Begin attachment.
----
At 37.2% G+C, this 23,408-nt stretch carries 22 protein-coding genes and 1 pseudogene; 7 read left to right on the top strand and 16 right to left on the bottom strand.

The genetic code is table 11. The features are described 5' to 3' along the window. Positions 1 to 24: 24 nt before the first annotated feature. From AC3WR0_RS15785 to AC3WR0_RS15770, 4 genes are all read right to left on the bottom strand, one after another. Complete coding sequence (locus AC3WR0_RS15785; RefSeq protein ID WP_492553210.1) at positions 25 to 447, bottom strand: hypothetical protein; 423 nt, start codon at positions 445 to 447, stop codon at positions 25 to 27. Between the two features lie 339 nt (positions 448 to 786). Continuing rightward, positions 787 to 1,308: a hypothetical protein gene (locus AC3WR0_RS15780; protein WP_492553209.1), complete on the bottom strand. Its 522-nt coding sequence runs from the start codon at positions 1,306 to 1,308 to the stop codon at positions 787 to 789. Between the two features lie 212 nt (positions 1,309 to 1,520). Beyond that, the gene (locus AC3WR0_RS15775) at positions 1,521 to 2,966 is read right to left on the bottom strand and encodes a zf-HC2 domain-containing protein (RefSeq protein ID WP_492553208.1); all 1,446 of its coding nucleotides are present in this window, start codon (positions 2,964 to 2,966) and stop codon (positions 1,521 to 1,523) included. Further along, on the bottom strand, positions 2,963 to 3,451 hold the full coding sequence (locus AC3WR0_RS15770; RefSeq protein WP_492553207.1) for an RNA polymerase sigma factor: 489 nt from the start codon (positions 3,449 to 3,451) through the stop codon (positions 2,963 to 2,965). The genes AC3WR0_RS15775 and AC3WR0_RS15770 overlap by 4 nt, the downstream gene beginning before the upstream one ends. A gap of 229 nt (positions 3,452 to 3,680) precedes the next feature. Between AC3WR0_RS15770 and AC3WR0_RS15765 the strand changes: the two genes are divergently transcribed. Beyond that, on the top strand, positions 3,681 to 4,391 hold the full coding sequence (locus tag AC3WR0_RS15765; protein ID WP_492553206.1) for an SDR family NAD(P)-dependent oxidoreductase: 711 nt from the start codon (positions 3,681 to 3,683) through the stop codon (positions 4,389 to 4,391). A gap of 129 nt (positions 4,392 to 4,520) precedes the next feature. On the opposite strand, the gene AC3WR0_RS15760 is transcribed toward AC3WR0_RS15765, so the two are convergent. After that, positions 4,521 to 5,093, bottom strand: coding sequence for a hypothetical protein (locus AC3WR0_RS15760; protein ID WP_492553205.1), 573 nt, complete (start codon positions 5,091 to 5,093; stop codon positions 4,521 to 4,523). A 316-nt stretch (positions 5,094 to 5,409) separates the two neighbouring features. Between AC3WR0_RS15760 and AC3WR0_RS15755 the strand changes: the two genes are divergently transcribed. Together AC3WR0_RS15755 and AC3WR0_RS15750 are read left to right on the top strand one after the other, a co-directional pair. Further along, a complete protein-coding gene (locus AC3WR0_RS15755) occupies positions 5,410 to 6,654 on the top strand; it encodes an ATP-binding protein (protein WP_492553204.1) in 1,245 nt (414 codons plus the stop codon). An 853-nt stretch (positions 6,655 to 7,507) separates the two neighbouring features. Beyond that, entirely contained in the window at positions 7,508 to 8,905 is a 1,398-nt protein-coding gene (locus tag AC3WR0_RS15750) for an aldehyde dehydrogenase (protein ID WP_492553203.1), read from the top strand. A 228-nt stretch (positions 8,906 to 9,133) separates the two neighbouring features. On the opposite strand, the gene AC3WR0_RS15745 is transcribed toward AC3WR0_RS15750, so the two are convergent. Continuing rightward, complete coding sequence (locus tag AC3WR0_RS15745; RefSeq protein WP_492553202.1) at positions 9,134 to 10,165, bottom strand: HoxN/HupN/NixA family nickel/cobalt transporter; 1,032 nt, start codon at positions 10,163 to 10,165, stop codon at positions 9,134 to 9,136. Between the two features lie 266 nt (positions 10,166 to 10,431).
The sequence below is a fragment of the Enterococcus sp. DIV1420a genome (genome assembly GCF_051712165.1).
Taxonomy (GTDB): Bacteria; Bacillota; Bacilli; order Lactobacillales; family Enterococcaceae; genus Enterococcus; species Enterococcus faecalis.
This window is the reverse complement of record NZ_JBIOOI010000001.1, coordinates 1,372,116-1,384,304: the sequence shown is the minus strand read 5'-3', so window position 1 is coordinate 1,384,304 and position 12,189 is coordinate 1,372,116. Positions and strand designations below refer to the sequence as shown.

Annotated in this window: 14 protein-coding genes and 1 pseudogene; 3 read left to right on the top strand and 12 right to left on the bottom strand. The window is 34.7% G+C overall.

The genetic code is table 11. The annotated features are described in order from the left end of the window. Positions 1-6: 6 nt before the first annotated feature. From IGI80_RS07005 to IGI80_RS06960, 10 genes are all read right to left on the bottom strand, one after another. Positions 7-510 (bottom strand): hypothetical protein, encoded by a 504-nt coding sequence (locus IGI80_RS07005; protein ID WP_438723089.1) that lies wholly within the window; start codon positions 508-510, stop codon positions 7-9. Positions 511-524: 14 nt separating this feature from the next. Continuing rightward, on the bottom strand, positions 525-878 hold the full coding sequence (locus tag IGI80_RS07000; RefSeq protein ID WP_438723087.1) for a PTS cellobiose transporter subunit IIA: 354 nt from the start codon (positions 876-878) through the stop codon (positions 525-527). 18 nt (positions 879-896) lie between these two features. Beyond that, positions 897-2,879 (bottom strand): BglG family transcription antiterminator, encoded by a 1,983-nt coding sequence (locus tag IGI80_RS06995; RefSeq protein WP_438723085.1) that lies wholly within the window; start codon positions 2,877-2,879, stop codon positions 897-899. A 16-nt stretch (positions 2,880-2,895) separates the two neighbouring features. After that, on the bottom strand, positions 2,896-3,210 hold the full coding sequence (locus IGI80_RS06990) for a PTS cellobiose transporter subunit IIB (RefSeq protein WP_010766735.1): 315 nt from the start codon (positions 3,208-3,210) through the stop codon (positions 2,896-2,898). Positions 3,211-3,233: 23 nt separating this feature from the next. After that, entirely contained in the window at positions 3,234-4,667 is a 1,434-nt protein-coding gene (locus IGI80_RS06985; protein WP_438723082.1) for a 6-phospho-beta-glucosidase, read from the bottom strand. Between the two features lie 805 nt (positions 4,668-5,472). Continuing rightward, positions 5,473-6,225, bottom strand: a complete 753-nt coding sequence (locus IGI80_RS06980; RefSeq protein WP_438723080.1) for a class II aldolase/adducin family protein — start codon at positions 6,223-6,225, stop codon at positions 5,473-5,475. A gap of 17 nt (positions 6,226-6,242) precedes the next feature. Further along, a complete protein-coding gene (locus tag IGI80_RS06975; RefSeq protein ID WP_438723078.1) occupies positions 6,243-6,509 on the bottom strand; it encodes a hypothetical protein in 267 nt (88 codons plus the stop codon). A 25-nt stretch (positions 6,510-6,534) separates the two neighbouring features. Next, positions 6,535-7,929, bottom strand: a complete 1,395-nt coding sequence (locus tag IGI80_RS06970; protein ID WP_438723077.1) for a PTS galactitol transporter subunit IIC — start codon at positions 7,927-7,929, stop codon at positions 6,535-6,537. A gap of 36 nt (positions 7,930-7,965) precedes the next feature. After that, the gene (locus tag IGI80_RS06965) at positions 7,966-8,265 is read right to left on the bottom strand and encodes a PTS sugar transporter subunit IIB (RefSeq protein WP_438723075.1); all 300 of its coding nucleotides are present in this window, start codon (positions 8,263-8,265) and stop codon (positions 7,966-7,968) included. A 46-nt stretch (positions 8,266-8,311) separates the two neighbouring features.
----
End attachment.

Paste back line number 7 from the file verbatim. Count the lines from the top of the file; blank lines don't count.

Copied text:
The genetic code is table 11. The annotated features are described in order from the left end of the window. Positions 1-6: 6 nt before the first annotated feature. From IGI80_RS07005 to IGI80_RS06960, 10 genes are all read right to left on the bottom strand, one after another. Positions 7-510 (bottom strand): hypothetical protein, encoded by a 504-nt coding sequence (locus IGI80_RS07005; protein ID WP_438723089.1) that lies wholly within the window; start codon positions 508-510, stop codon positions 7-9. Positions 511-524: 14 nt separating this feature from the next. Continuing rightward, on the bottom strand, positions 525-878 hold the full coding sequence (locus tag IGI80_RS07000; RefSeq protein ID WP_438723087.1) for a PTS cellobiose transporter subunit IIA: 354 nt from the start codon (positions 876-878) through the stop codon (positions 525-527). 18 nt (positions 879-896) lie between these two features. Beyond that, positions 897-2,879 (bottom strand): BglG family transcription antiterminator, encoded by a 1,983-nt coding sequence (locus tag IGI80_RS06995; RefSeq protein WP_438723085.1) that lies wholly within the window; start codon positions 2,877-2,879, stop codon positions 897-899. A 16-nt stretch (positions 2,880-2,895) separates the two neighbouring features. After that, on the bottom strand, positions 2,896-3,210 hold the full coding sequence (locus IGI80_RS06990) for a PTS cellobiose transporter subunit IIB (RefSeq protein WP_010766735.1): 315 nt from the start codon (positions 3,208-3,210) through the stop codon (positions 2,896-2,898). Positions 3,211-3,233: 23 nt separating this feature from the next. After that, entirely contained in the window at positions 3,234-4,667 is a 1,434-nt protein-coding gene (locus IGI80_RS06985; protein WP_438723082.1) for a 6-phospho-beta-glucosidase, read from the bottom strand. Between the two features lie 805 nt (positions 4,668-5,472). Continuing rightward, positions 5,473-6,225, bottom strand: a complete 753-nt coding sequence (locus IGI80_RS06980; RefSeq protein WP_438723080.1) for a class II aldolase/adducin family protein — start codon at positions 6,223-6,225, stop codon at positions 5,473-5,475. A gap of 17 nt (positions 6,226-6,242) precedes the next feature. Further along, a complete protein-coding gene (locus tag IGI80_RS06975; RefSeq protein ID WP_438723078.1) occupies positions 6,243-6,509 on the bottom strand; it encodes a hypothetical protein in 267 nt (88 codons plus the stop codon). A 25-nt stretch (positions 6,510-6,534) separates the two neighbouring features. Next, positions 6,535-7,929, bottom strand: a complete 1,395-nt coding sequence (locus tag IGI80_RS06970; protein ID WP_438723077.1) for a PTS galactitol transporter subunit IIC — start codon at positions 7,927-7,929, stop codon at positions 6,535-6,537. A gap of 36 nt (positions 7,930-7,965) precedes the next feature. After that, the gene (locus tag IGI80_RS06965) at positions 7,966-8,265 is read right to left on the bottom strand and encodes a PTS sugar transporter subunit IIB (RefSeq protein WP_438723075.1); all 300 of its coding nucleotides are present in this window, start codon (positions 8,263-8,265) and stop codon (positions 7,966-7,968) included. A 46-nt stretch (positions 8,266-8,311) separates the two neighbouring features.